IAWS PhD Prize
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- Barnett, J.R. Wood Sci Technol (2012) 46: 1017. doi:10.1007/s00226-012-0500-0
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The winners of this year’s prize were announced in the last issue of Wood Science and Technology. Gold medal winner, Houssine Sehaqui, will be presenting his work at the Academy meeting in Zvolen, where he will receive his award. The full abstract of the winner’s thesis is presented below, together with condensed abstracts of the theses of the second- and third-place winners.
Materials based on nano-fibrillated cellulose—Houssine Sehaqui
Nanofibrillated cellulose (NFC) from wood is an interesting material constituent of high strength and high aspect ratio, which easily forms networks through interfibril secondary bonding including hydrogen bonds. This has been exploited in preparation of new materials, which extend the range of properties for existing cellulosic materials. The objective is to explore processing–structure and structure–property relationships in NFC materials.
Dense networks of NFC referred to as “nanopaper” having a random-in-the-plane orientation of the fibrils have been successfully prepared by a papermaking-like process involving vacuum filtration and water evaporation using laboratory papermaking equipment. Large, flat and transparent nanopaper sheets have thus been prepared in a relatively short time. Using the same preparation route, NFC was used to reinforce pulped wood fibers in dense network structures. NFC networks formed in the pore space of the wood fiber network give an interesting hierarchical structure of reduced porosity. These NFC/wood fiber biocomposites have greater strength, greater stiffness and greater strain-to-failure than reference networks of wood fibers only. In particular, the work to fracture (area under the stress–strain curve) is doubled with an NFC content of only 2 %.
The papermaking preparation route was extended to prepare nanocomposites of high NFC content with a cellulose derivative matrix (hydroxyethyl cellulose, HEC) strongly associated with the NFC. Little HEC was lost during filtration. The NFC/HEC composites have high work to fracture, higher than that of any reported cellulose composite. This is related to NFC network characteristics, and HEC properties and its nanoscale distribution and association with NFC.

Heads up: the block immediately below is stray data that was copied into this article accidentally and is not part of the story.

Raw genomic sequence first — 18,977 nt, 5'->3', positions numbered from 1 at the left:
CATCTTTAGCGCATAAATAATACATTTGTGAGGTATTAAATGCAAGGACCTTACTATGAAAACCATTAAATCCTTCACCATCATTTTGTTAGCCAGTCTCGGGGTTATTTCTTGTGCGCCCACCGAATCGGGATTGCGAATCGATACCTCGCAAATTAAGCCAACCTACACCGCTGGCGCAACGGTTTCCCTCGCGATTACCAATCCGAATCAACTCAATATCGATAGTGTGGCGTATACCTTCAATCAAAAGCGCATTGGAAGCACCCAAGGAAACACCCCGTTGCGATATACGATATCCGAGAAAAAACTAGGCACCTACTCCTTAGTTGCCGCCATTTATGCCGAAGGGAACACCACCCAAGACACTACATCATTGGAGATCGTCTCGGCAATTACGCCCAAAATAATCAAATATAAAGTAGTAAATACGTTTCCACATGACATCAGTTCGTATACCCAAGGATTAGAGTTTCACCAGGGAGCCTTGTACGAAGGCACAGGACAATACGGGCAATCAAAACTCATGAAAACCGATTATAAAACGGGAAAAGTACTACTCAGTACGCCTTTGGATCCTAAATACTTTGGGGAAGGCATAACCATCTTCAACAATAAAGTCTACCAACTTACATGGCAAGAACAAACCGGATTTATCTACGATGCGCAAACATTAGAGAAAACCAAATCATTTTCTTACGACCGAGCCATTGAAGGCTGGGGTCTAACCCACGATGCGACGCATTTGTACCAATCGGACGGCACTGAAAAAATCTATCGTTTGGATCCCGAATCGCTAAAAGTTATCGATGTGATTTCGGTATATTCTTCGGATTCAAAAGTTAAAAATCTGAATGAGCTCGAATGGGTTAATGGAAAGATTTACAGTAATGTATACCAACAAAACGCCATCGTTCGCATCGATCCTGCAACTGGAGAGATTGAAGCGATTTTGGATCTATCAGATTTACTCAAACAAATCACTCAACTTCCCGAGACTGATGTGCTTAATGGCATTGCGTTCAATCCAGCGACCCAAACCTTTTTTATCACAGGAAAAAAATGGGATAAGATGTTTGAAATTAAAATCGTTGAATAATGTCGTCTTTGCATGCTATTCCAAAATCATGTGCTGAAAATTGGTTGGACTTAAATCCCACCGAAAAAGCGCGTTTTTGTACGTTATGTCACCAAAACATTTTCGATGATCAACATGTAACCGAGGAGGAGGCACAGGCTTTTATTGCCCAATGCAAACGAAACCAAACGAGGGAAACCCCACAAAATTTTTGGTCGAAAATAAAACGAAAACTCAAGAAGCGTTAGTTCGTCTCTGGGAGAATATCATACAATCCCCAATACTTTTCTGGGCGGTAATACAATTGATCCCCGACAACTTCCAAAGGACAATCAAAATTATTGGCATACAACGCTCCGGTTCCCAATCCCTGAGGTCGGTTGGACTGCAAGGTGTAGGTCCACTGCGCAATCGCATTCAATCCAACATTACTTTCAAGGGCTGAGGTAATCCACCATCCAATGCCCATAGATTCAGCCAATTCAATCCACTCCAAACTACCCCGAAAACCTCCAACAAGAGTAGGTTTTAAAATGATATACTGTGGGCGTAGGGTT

Higher porosity NFC nanopaper networks of high specific surface area were prepared by new routes including supercritical drying, tert-butanol freeze-drying and CO2 evaporation. Light-weight porous nanopaper materials resulted with mechanical properties similar to thermoplastics but with a much lower density and a specific surface area of up to 480 m2/g.
Freeze-drying of hydrocolloidal NFC dispersions was used to prepare ultra-high porosity foam structures. The NFC foams have a cellular foam structure of mixed open/closed cells and “nanopaper” cell wall. Control of density and mechanical properties was possible by variation of NFC concentration in the dispersion. A cellulose I foam of the highest porosity ever reported (99.5 %) was prepared. The NFC foams have high ductility and toughness and may be of interest for applications involving mechanical energy absorption. Freeze-drying of NFC suspended in tert-butanol gave highly porous NFC network aerogels with a large surface area. The mechanical behavior was significantly different from NFC foams of similar density due to differences in deformation mechanisms for NFC nanofiber networks.
Immunolocalization of hemicelluloses in differentiating xylem of Cryptomeria japonica—Jong Sik Kim
This project aimed to extend our knowledge of the spatial and temporal distributions of cell wall components in softwood by investigation of hemicellulose distribution in differentiating secondary xylem of Cryptomeria japonica. Immunocytochemical techniques, including immune fluorescence microscopy and immunogold electron microscopy, were applied in combination with immunocytochemical probes. The spatial and temporal distributions of glucomannans (O-acetyl-galactoglucomannans, GGMs), xylans (arabino-4-O-methylglucuronoxylans, AGXs) and β-(1-4)-galactans were investigated in differentiating secondary xylem of normal wood and compression wood. The thesis indicates that hemicellulose distribution in the cell wall varies depending on cell type, including in tracheids, ray cells and CW tracheids. Even in the same cell, the hemicellulose distribution differed not only in different cell wall layers, but also depending on the type of hemicellulose. The thesis also suggests that structurally different types of hemicelluloses may deposit in the cell wall depending on developmental stage of the cell wall.
Integrating genomics and quantitative genetics for discovery of genes that regulate bioenergy traits in wood species—Evandro Novaes
Wood can provide the so needed renewable source of energy to sustain our economic development. Eucalyptus and Populus are among the fastest growing woody species. To efficiently exploit them for bioenergy, it is important that genetics and genomics resources are accessible. With the genome sequenced and thousands of known genes, Populus had, at the time of this work, more developed resources than Eucalyptus. To start offsetting, this difference a next generation sequencing technology was utilized to generate 148 Mbp of gene sequences in Eucalyptus grandis. This work contributed to the annotation of the Eucalyptus genome sequence. Working with poplars, one genomic region was identified, in chromosome XIII, significantly associated with biomass growth and composition. By integrating the multiple genetic and genomic resources available for Populus, gene cpg13 (carbon partitioning and growth in LG13) was pinpointed as the likely regulator of these bioenergy traits.